Just as “Miller’s Tale” begins in a “Noah’s Flood” fabliau, the “Gareth” starts with many of the attributes of “Fair Unknown” narratives like Lybeaus Desconus or Ipomedon. A nameless, handsome stranger, often Gawain’s younger brother, like Gareth, arrives at court during a feast, asking Arthur boons of knighthood and a quest. The quest pairs the Unknown with a Chiding Damsel who has come to court seeking aid, but who rejects the inexperienced Unknown as her champion. She berates him throughout a series of combats with knights who fall beneath his blows, until he meets and defeats a supernaturally gifted opponent to rescue and marry the Chiding Damsel’s sister.
For readers who bring “Fair Unknown” expectations to Gareth’s story, this is where things take an awkward turn. Gareth’s tortuous path to his wedding is delayed by a bout of love-madness, the theft of his dwarf-servant by his beloved’s brother, his adventures in his lady’s castle when he thinks she is an entirely different woman, a three-day tournament for his beloved’s hand, and another series of combats involving courtesy and hospitality, ending in anonymous combat with his own brother, Gawain. Only then does the tale end in marriage of the no-longer “Unknown” Gareth.
Readers expecting Malory’s narrative to conform to “Fair Unknown” romance structure may be disappointed, delighted, frustrated, or confused, especially if they read the tale with great seriousness. Moments of gravitas occur, but they are outnumbered by others that seem to operate according to expectations resembling those described by Mark O’Donnell’s “Cartoon Laws of Physics." If we read Gareth’s story in the context of tales involving Gawain’s encounters with outlandish male and female challengers, we may discover what has derailed this “Fair Unknown”’s predictable trajectory from anonymity to wedded conquest, an outcome that may make us wiser if we reconsider what “intelligence” might be to a knight like Malory.
In “Fair Unknown” romances, the protagonist dispenses wisdom to others by changing their minds about his identity, one battle at a time, until even the Chiding Damsel graduates. Intelligence proceeds outward from Arthur’s court, enlightening the wild countryside, before returning successfully to court again. In “Gawain-Cycle” romances, the most famous of which is Sir Gawain and the Green Knight, the locus of wisdom is decentered and the tale redefines the roles of “teacher” and “student.” The northwestern Welsh border challenges Arthur’s court, usually by means of a huge, ugly knight, the “Unfair Unknown” of my title. These strangers arrive at Arthur’s feast, while the king awaits his pre-dinner marvel, or they may be met during a hunt, usually on the Welsh border near Carlisle, but the test always requires Gawain and other knights to leave court in search of wisdom to remedy their ignorance. Their uncouth challengers teach them by blows, if the Unfair Unknown is male, or by words, if the Unfair Unknown is female. The dénouement often transforms the challengers’ exterior appearance, and improves the knights’ ability to “make distinctions among other individuals.”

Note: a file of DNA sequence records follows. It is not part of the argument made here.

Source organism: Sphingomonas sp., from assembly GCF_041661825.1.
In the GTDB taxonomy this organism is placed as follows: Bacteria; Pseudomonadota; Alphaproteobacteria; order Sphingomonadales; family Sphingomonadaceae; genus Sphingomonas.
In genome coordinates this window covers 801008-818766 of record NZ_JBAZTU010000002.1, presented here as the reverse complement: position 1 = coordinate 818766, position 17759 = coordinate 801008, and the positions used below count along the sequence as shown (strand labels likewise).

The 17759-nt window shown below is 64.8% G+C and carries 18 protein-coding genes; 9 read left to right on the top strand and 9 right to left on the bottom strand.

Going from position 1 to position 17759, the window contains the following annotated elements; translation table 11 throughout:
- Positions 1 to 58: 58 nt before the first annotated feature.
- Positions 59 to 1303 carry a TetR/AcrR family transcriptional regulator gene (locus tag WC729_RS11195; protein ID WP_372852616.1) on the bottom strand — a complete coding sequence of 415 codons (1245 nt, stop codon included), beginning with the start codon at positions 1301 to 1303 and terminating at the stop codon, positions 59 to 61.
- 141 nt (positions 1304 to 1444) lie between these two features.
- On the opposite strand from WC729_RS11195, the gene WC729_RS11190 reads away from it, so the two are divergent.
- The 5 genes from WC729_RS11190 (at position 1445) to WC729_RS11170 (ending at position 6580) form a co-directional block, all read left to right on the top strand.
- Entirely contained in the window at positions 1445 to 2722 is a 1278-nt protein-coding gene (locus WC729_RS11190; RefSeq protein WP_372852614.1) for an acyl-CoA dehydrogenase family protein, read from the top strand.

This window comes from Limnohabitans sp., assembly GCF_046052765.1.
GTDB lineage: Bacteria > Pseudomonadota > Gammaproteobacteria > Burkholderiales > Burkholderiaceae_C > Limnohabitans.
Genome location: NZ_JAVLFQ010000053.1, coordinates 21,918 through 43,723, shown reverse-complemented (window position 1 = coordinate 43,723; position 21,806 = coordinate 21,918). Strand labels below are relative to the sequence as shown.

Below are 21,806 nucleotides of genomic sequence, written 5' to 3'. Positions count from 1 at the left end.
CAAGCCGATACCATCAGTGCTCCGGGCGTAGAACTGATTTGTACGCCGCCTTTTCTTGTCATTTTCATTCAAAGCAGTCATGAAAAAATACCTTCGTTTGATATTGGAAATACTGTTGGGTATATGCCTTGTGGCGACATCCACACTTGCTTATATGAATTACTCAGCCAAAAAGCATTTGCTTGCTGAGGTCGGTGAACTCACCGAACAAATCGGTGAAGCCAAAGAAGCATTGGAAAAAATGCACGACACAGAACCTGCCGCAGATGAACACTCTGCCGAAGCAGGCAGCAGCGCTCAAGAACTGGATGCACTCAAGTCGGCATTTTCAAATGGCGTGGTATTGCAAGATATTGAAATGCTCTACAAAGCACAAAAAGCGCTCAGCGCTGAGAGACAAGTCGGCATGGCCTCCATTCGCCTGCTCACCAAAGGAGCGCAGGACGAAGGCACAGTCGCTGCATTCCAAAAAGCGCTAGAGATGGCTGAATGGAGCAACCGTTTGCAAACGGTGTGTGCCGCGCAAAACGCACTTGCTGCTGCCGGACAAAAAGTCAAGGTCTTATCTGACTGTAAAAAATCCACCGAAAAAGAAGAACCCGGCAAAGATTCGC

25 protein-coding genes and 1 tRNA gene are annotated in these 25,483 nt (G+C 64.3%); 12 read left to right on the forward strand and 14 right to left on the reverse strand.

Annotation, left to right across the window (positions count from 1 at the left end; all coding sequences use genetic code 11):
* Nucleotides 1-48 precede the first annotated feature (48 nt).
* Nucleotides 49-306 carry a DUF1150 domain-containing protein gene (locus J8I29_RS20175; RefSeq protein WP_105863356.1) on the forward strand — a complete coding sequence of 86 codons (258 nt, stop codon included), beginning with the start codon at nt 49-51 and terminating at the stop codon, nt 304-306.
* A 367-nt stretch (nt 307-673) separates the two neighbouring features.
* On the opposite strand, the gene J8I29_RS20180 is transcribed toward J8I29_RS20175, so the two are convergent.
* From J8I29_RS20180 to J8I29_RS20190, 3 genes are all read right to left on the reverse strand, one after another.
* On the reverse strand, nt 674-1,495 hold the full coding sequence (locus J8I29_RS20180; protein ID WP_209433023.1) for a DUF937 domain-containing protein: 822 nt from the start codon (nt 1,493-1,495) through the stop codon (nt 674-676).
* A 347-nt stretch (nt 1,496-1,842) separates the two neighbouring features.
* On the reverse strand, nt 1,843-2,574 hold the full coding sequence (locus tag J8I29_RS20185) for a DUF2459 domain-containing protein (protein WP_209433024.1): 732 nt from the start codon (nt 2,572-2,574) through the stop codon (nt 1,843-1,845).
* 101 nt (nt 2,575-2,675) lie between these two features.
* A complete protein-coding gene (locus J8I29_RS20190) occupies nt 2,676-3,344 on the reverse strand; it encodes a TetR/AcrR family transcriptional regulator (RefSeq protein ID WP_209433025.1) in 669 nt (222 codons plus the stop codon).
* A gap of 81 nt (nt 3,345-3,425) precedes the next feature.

Thirteen “Gawain-cycle” romances survive, and several of their elements may have influenced the “Gareth”: the deceptive appearance of an outsider at Arthur’s feast on the Welsh border; the test of “fayre speech” in the presence of abusive speakers; the use of a “beheading game” to teach proper judgment; the hero’s testing in bed by his host’s beautiful relative; and use of “hand”-related terms like “handelake” and “hende” for good conduct. Some Gawain-Cycle poems also share with the “Fair Unknown” poems combats with serial opponents and the resolution of knights’ adventures in marriage. All Gawain-Cycle tales distinguish knights with sophisticated personal intelligence from those too stupid to control their tongues.
The testing games of Gawain-Cycle poems depend upon secrets of identity withheld from the protagonist and the audience until they are revealed at the end. So these Unknowns are “unfair” to opponents in two senses, though readers usually only notice that they are odd-looking, accompanied by wild companions, or prone to walking and talking while beheaded. In the "Gareth," the deception is compounded by the fact that Unknown Knight appears fair-looking, and his early opponents are oddly colored. We still are given clues that he might be another type of hero because he is a foot and a half taller than other men, he has the enormous shoulders of a “Carle” or “Green Knight,” and he has “the largyste and the fayreste handis that ever men sen” (293). Nonetheless, despite his “fair” appearance, opponents believe Lynette's abusive speech about him. The combat is “unfair” until opponents learn from his buffets to speak and behave fairly, whereas a dolt like Kay tries to make surprising events conform to his ignorance, as he does when he is Gawain’s clownish foil in the two “Carle of Carlisle” poems and “The Turke and Sir Gawain.” Even Gawain, himself, will feel the “buffets” of Gareth’s sword upon his helm. Gareth’s feigned beheading strokes, like the one Gawain flinches from in “Sir Gawain and the Green Knight,” encourage Lynette’s fair speech on behalf of his fallen opponents, but the plot still does not reveal which episode pattern will bring it closure.